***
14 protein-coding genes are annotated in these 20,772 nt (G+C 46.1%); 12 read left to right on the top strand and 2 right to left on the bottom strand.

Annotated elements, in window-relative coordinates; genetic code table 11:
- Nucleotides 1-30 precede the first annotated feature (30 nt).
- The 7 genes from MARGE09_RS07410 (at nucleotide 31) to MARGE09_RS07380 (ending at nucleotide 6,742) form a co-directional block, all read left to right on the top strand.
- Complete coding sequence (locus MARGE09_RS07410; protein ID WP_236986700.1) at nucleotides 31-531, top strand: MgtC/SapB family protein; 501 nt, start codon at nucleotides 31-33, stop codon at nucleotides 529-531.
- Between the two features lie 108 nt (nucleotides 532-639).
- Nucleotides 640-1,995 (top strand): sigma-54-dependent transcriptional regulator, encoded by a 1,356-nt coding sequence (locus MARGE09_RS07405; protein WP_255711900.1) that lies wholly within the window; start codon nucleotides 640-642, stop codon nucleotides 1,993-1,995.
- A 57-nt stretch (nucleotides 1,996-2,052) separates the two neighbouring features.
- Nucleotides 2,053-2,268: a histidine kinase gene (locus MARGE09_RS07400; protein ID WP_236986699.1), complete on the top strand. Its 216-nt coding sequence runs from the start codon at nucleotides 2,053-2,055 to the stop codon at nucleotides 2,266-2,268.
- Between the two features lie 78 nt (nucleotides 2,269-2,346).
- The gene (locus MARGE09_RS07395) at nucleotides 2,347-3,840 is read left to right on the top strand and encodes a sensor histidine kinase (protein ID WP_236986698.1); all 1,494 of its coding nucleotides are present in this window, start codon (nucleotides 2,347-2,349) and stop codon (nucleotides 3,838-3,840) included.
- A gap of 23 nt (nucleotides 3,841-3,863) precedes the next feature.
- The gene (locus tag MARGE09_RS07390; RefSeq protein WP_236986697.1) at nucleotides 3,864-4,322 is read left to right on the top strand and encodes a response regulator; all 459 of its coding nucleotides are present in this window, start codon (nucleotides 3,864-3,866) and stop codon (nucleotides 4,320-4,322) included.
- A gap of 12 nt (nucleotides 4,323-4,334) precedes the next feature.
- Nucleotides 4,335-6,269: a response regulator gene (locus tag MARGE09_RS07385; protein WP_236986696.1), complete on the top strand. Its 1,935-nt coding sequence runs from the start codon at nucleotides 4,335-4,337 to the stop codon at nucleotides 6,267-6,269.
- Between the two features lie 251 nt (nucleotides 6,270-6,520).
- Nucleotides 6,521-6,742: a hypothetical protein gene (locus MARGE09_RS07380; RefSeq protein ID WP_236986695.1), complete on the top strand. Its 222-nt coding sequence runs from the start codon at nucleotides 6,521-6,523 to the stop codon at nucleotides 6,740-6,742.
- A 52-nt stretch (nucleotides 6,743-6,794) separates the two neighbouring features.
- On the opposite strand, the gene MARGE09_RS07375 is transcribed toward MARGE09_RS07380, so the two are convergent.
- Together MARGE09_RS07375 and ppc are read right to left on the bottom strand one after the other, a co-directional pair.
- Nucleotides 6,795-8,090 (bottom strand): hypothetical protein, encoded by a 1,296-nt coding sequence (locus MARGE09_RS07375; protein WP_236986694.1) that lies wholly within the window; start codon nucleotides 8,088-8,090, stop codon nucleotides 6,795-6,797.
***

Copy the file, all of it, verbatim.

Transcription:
14 protein-coding genes are annotated in these 20,772 nt (G+C 46.1%); 12 read left to right on the top strand and 2 right to left on the bottom strand.

Annotated elements, in window-relative coordinates; genetic code table 11:
- Nucleotides 1-30 precede the first annotated feature (30 nt).
- The 7 genes from MARGE09_RS07410 (at nucleotide 31) to MARGE09_RS07380 (ending at nucleotide 6,742) form a co-directional block, all read left to right on the top strand.
- Complete coding sequence (locus MARGE09_RS07410; protein ID WP_236986700.1) at nucleotides 31-531, top strand: MgtC/SapB family protein; 501 nt, start codon at nucleotides 31-33, stop codon at nucleotides 529-531.
- Between the two features lie 108 nt (nucleotides 532-639).
- Nucleotides 640-1,995 (top strand): sigma-54-dependent transcriptional regulator, encoded by a 1,356-nt coding sequence (locus MARGE09_RS07405; protein WP_255711900.1) that lies wholly within the window; start codon nucleotides 640-642, stop codon nucleotides 1,993-1,995.
- A 57-nt stretch (nucleotides 1,996-2,052) separates the two neighbouring features.
- Nucleotides 2,053-2,268: a histidine kinase gene (locus MARGE09_RS07400; protein ID WP_236986699.1), complete on the top strand. Its 216-nt coding sequence runs from the start codon at nucleotides 2,053-2,055 to the stop codon at nucleotides 2,266-2,268.
- Between the two features lie 78 nt (nucleotides 2,269-2,346).
- The gene (locus MARGE09_RS07395) at nucleotides 2,347-3,840 is read left to right on the top strand and encodes a sensor histidine kinase (protein ID WP_236986698.1); all 1,494 of its coding nucleotides are present in this window, start codon (nucleotides 2,347-2,349) and stop codon (nucleotides 3,838-3,840) included.
- A gap of 23 nt (nucleotides 3,841-3,863) precedes the next feature.
- The gene (locus tag MARGE09_RS07390; RefSeq protein WP_236986697.1) at nucleotides 3,864-4,322 is read left to right on the top strand and encodes a response regulator; all 459 of its coding nucleotides are present in this window, start codon (nucleotides 3,864-3,866) and stop codon (nucleotides 4,320-4,322) included.
- A gap of 12 nt (nucleotides 4,323-4,334) precedes the next feature.
- Nucleotides 4,335-6,269: a response regulator gene (locus tag MARGE09_RS07385; protein WP_236986696.1), complete on the top strand. Its 1,935-nt coding sequence runs from the start codon at nucleotides 4,335-4,337 to the stop codon at nucleotides 6,267-6,269.
- Between the two features lie 251 nt (nucleotides 6,270-6,520).
- Nucleotides 6,521-6,742: a hypothetical protein gene (locus MARGE09_RS07380; RefSeq protein ID WP_236986695.1), complete on the top strand. Its 222-nt coding sequence runs from the start codon at nucleotides 6,521-6,523 to the stop codon at nucleotides 6,740-6,742.
- A 52-nt stretch (nucleotides 6,743-6,794) separates the two neighbouring features.
- On the opposite strand, the gene MARGE09_RS07375 is transcribed toward MARGE09_RS07380, so the two are convergent.
- Together MARGE09_RS07375 and ppc are read right to left on the bottom strand one after the other, a co-directional pair.
- Nucleotides 6,795-8,090 (bottom strand): hypothetical protein, encoded by a 1,296-nt coding sequence (locus MARGE09_RS07375; protein WP_236986694.1) that lies wholly within the window; start codon nucleotides 8,088-8,090, stop codon nucleotides 6,795-6,797.